My time at Regent is starting to feel short, which is funny because if all goes according to my (current) plan, I’m still less than halfway through it.
Nearly everything in the here and now feels like gift: shiny shoes, tired eyes, slim volumes of poetry, sky that turns to gloom so early we are left reading in glow of lamplight at five pm, the walk through UBC to see my favorite books, a friend waving at me two-handed in the library, and the pattering sound of the people of God in Korean-style prayer yesterday, speaking to our Lord separately but also all together.
And I am most particularly aware in the last few days of the small acts of love offered by those around me. Over a year ago, as I was settling in to Regent, I wrote an entry about receiving the kindness of others and how it was a difficult, but needed, transition for me after teaching. But the goodness so often given to me now has a different, deeper flavor to it, because now, these people offering their hands to me in ways I do not deserve, they’re no longer nearly-strangers. They’re friends. They know what I need and I know what it costs them to give it. And yet, I am inundated here by unsought gentlenesses: a letter in my box, thoughtful suggestions of what particular courses I would love next term or next summer, food shared without ceremony, immediate patience and forgiveness when I am suddenly reactive or awkward, or simply someone who is inexplicably pleased to see me.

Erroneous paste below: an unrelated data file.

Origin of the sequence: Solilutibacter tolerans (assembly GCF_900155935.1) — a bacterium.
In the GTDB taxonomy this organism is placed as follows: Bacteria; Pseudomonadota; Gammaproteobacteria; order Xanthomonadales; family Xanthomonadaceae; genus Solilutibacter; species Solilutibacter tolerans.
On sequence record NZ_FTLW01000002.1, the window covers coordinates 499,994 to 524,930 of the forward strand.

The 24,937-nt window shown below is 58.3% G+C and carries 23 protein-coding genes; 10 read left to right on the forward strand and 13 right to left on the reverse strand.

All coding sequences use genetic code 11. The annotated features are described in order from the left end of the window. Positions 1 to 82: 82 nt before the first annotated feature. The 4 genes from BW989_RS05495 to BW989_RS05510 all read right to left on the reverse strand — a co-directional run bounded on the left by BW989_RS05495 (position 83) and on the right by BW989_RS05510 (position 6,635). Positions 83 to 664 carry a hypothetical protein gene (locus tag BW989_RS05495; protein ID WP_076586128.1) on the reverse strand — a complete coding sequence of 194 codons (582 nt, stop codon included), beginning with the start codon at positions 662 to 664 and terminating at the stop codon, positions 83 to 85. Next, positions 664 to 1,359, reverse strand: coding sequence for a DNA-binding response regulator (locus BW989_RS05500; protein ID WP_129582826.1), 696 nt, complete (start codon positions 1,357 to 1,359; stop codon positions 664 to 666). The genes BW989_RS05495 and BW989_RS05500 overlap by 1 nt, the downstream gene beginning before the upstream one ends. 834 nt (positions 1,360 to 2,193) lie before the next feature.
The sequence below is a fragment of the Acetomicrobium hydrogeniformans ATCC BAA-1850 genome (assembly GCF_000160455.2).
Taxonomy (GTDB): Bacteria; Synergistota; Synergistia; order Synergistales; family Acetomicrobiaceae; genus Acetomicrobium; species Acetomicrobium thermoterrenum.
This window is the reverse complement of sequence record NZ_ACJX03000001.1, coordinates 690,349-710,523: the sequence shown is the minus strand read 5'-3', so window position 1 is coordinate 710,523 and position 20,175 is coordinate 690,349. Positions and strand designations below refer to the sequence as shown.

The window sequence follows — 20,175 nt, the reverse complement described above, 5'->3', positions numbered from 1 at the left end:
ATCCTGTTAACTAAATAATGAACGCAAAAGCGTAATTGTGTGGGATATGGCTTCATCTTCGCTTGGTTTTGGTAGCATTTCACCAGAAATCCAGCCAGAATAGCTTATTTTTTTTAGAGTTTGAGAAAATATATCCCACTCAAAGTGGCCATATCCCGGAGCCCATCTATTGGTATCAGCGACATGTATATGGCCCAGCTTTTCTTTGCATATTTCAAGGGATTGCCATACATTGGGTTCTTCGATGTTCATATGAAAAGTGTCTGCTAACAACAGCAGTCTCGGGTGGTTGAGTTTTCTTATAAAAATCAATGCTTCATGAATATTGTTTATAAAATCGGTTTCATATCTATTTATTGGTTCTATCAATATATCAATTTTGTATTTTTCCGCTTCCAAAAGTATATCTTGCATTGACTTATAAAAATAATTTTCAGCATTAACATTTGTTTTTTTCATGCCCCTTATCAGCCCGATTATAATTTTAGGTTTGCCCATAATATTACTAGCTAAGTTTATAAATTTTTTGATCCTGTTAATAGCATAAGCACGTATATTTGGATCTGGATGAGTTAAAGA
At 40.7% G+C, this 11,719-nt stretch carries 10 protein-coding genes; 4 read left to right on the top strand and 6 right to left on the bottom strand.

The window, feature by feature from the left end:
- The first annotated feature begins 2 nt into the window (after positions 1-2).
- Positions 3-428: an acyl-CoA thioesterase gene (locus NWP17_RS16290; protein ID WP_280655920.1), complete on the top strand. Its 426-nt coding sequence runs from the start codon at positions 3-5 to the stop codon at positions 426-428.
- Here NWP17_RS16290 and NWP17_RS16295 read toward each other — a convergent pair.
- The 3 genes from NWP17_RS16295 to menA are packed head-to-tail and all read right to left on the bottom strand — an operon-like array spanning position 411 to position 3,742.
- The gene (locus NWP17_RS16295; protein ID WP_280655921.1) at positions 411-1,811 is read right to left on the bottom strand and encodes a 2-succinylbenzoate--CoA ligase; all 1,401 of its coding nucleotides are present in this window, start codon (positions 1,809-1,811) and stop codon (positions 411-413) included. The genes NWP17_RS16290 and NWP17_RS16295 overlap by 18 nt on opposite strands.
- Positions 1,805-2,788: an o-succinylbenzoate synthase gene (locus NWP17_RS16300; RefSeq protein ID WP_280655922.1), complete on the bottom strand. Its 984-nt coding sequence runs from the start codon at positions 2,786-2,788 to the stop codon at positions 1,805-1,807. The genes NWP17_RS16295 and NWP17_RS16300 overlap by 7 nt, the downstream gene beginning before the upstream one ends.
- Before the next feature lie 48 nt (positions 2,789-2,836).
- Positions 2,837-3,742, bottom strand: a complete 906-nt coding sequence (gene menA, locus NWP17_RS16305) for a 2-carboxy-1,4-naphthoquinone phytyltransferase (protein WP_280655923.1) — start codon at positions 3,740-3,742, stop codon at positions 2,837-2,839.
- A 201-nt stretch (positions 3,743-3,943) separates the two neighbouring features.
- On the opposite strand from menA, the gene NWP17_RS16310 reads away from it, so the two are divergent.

Once I would have seen these unmerited offerings and kindnesses only as damning evidence of my own need and failure, reminders of my capacity to fumble with what I’ve been given so that others are regularly having to come in and pick up the pieces. But gradually I am learning to see them as more, much more. These, too, I am learning to see as gift, heavy in their humility and their glory.
Yet, like I said, my time here already seems marked with an expiration date, and even these acts of love and the bright eyes that offer them seem ephemeral and fast-moving. I’m having to learn these enormous lessons on the fly. I will not always be here in this place, slogging through this exegesis book, wearing this green velvet vest, walking on these autumn leaves, supported by this stubbornly present community. All these things will pass.
But I will walk away into the rest of my years bearing a hundred messy thumbprints of now. And I have a hunch that with time, they will not fade, but instead deepen and multiply, an ever-accumulating revelation that grace endures. Grace endures and burns bright. My eyes can handle a little more of the light today.